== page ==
Biden pick faces task of restoring trust in CDC sidelined by Trump
President-elect Joe Biden’s pick to lead the Centers for Disease Control and Prevention (CDC) will be charged with restoring trust in the world’s foremost public health agency, where officials have been repeatedly contradicted and criticized by President Trump throughout the coronavirus pandemic.
Biden named Rochelle Walensky, chief of the Division of Infectious Diseases at Massachusetts General Hospital, as his CDC nominee. She will replace Robert Redfield, Trump’s pick for the job in 2018, who has come under heavy criticism for not defending his agency from attacks by Trump.
Walensky, 51, is renowned in the public health field for her work on HIV/AIDS and other infectious diseases, including COVID-19.
Colleagues cited her strong work ethic, skills as an expert communicator, her leadership ability and commitment to science and data as part of why she was selected for the high-profile position.
Jeremy Faust, an instructor at Harvard Medical School and an emergency physician at Brigham and Women’s Hospital in Boston, called Walensky an “incredibly clear-sighted visionary” with the ability to see the picture without missing smaller details.
“The way to restore [the CDC’s] prior reputation and enhance it further is to put it in the hands of someone who has expertise and the leadership skills and personal skills required to wrangle these experts and stakeholders, and I think Dr. Walensky just embodies all of that,” he said.
The Biden transition team’s decision on who to pick to serve as the next CDC director was especially critical given the damage inflicted to the agency’s reputation over the past year, with outside experts noting several times politics appeared to take precedence over science, increasingly losing public trust in the process.
Redfield, a well-known HIV/AIDS researcher in his own right, has been criticized for not sticking up to the president and failing to defend career staff at the CDC from attacks and interference by Trump’s appointees.
Morale at the CDC has fallen to its lowest point, both because of Trump’s efforts to undermine the agency and the work of its career scientists but also the administration’s bungled response to the COVID-19 pandemic.
The CDC has seen its public role in the COVID-19 fight diminished since Nancy Messonnier, the director of the CDC’s National Center for Immunization and Respiratory Diseases, said in February that the public should prepare for serious disruptions to everyday life.
CDC officials once conducted daily calls to update the public on the state of COVID-19 but were replaced by the White House coronavirus task force led by Vice President Pence, which generally offered a brighter depiction of the pandemic.
Walensky herself criticized the CDC’s diminished role, stating in October that the agency should be at the forefront of the response and lamenting that career staff “literally can’t do their job.”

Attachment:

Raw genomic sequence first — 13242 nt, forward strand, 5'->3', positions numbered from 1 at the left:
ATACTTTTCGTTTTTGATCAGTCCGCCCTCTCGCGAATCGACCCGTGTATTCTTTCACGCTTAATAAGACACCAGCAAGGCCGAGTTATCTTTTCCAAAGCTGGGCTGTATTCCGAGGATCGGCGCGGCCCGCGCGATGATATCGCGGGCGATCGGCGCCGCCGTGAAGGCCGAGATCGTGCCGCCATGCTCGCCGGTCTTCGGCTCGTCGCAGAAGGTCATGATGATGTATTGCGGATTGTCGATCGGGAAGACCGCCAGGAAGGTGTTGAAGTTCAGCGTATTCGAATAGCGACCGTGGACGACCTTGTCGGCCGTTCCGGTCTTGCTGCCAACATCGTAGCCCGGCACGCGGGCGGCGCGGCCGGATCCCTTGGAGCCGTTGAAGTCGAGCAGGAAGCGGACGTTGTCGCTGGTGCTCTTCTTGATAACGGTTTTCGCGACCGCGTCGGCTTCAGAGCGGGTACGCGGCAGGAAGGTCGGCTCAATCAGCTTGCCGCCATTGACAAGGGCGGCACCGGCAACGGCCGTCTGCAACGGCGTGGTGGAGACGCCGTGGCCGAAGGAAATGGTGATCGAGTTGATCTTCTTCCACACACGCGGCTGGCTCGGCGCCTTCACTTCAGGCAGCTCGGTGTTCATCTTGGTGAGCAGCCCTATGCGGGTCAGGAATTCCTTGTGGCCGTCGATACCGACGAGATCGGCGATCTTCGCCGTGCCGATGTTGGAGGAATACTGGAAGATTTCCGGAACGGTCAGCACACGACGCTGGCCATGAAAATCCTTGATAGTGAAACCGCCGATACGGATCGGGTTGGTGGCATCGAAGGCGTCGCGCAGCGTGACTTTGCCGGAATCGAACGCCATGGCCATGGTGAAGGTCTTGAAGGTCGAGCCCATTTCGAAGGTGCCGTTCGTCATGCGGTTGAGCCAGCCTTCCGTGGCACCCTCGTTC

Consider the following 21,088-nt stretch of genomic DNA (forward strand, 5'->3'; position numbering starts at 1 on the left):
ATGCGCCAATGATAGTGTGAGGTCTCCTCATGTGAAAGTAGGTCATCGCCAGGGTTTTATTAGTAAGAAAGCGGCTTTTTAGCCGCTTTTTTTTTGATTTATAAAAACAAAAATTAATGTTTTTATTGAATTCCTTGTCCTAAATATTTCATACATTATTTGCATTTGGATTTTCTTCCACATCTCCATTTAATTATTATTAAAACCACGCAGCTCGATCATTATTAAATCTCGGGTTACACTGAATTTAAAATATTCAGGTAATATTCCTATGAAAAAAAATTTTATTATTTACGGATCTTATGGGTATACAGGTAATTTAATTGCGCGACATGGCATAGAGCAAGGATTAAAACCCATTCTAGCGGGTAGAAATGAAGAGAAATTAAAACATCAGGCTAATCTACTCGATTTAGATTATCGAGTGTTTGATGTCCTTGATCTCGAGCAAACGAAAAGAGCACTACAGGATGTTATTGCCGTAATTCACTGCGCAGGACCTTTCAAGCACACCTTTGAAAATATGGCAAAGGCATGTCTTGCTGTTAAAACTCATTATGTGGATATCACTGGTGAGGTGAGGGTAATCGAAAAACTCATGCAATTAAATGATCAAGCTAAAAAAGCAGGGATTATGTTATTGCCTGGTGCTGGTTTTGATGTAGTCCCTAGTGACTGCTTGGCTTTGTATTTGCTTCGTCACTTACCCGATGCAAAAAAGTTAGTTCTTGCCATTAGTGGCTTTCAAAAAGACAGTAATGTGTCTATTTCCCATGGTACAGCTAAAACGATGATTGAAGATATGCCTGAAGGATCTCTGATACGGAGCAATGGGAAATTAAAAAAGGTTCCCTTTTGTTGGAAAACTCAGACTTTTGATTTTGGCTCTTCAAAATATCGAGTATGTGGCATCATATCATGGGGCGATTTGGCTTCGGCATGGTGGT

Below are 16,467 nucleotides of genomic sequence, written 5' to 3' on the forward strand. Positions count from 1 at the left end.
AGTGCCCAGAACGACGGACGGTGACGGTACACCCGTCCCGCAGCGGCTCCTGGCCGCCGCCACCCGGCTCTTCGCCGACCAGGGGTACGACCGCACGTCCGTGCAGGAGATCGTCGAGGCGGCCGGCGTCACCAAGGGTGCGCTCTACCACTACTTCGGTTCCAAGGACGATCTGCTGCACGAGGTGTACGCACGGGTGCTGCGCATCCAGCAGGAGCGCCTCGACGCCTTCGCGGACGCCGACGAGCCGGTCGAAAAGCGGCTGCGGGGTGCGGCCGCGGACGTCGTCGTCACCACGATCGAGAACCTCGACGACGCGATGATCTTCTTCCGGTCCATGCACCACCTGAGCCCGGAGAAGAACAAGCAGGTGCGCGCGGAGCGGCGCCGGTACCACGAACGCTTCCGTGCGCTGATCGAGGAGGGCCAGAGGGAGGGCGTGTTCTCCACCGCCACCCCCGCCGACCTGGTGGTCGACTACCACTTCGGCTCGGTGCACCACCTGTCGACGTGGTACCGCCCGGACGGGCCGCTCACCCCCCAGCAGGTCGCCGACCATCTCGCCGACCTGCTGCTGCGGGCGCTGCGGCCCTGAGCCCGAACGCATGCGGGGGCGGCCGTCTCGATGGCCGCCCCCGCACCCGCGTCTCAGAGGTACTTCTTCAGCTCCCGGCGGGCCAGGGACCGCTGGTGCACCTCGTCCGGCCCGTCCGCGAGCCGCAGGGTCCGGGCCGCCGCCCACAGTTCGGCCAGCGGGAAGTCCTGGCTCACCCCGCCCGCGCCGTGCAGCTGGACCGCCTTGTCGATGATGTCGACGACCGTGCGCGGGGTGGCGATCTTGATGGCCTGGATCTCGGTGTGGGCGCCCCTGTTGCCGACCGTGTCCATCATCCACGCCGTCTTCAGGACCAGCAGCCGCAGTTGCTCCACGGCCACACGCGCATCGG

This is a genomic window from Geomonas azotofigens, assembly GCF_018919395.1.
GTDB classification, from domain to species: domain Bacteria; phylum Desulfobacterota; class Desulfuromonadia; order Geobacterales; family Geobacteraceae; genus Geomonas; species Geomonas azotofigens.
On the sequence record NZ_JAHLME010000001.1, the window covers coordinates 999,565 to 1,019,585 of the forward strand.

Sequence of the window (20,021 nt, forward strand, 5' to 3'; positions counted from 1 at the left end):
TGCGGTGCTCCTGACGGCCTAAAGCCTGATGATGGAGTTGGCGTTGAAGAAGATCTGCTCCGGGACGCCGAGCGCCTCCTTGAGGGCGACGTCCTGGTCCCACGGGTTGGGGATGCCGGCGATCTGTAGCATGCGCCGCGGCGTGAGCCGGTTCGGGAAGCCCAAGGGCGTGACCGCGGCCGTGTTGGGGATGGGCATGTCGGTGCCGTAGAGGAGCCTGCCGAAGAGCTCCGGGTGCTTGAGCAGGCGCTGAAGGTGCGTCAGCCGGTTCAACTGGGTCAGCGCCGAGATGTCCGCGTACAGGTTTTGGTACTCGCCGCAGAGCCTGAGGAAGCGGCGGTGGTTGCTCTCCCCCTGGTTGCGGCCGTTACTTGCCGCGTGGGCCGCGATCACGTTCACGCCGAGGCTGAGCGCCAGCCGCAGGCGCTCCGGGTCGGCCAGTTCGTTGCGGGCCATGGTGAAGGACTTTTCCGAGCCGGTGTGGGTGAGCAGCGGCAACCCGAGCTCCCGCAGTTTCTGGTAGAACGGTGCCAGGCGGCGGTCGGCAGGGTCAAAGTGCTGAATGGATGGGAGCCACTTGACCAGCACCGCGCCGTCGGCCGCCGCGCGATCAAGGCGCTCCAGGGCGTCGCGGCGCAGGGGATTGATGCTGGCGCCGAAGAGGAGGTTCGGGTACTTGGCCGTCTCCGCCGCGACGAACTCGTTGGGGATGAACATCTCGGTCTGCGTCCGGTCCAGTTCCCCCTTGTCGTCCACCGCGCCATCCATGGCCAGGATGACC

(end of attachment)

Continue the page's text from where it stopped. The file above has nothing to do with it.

“I do think that if there is an administration change that we need some really trusted people coming back into light,” she said in an interview with Howard Bauchner, editor-in-chief of the Journal of the American Medical Association.
The CDC has also suffered from a number of missteps during the coronavirus battle, including shipping COVID-19 tests that it knew were flawed to public labs in February. It has also been criticized under the Trump administration for issuing unclear guidance on COVID-19 that doesn’t match existing science or data.
The nonpartisan Government Accountability Office recently scolded the CDC for issuing guidance stating that people who don’t show symptoms of COVID-19 don’t necessarily need to be tested, despite evidence showing that about 40 percent of people who get the virus don’t show symptoms but can spread it to others.
The CDC rescinded the guidance following widespread backlash from public health organizations and experts, who worried the change would undermine public health efforts, particularly at local health departments running contact tracing efforts.
Preeti Malani, a professor of infectious diseases at the University of Michigan, said she expects the CDC will be more transparent about its decisionmaking under Walensky.
“Dr. Walensky is a great communicator. There’s this real genuine nature to her. She’s a real person, and when you hear her talk, she will tell you what she doesn’t know, along with what she does know. The honesty and integrity has been there with her since Day One,” Malani said.
Several doctors and public health experts praised Walensky’s appointment on Twitter.
“Running [the CDC is] complicated, especially in a crisis,” tweeted Ashish Jha, dean of the Brown School of Public Health.
“You need to 1. Communicate with the American people, 2. Run a sprawling organization 3. Understand, effectively use tools of public health. Lots of people can do one of these. No one I know can do all 3 as well as @RWalensky.”
Jen Kates, director of global health and HIV policy at the Kaiser Family Foundation, called Walensky “one of the most respected infectious disease docs in the world.”
“She has a long history working on HIV and has, in the past year, become a tour de force in addressing COVID. She’ll take the helm of CDC at perhaps its most critical moment,” Kates tweeted.
Julia Marcus, an infectious disease epidemiologist and assistant professor at Harvard Medical School, said the news “sent me into a sort of public health euphoria.”
“It gives me such hope to know that someone as brilliant, kind, and fearless as @RWalensky will lead the restoration of our preeminent public health agency,” she tweeted. “Welcome back, @CDCgov!”
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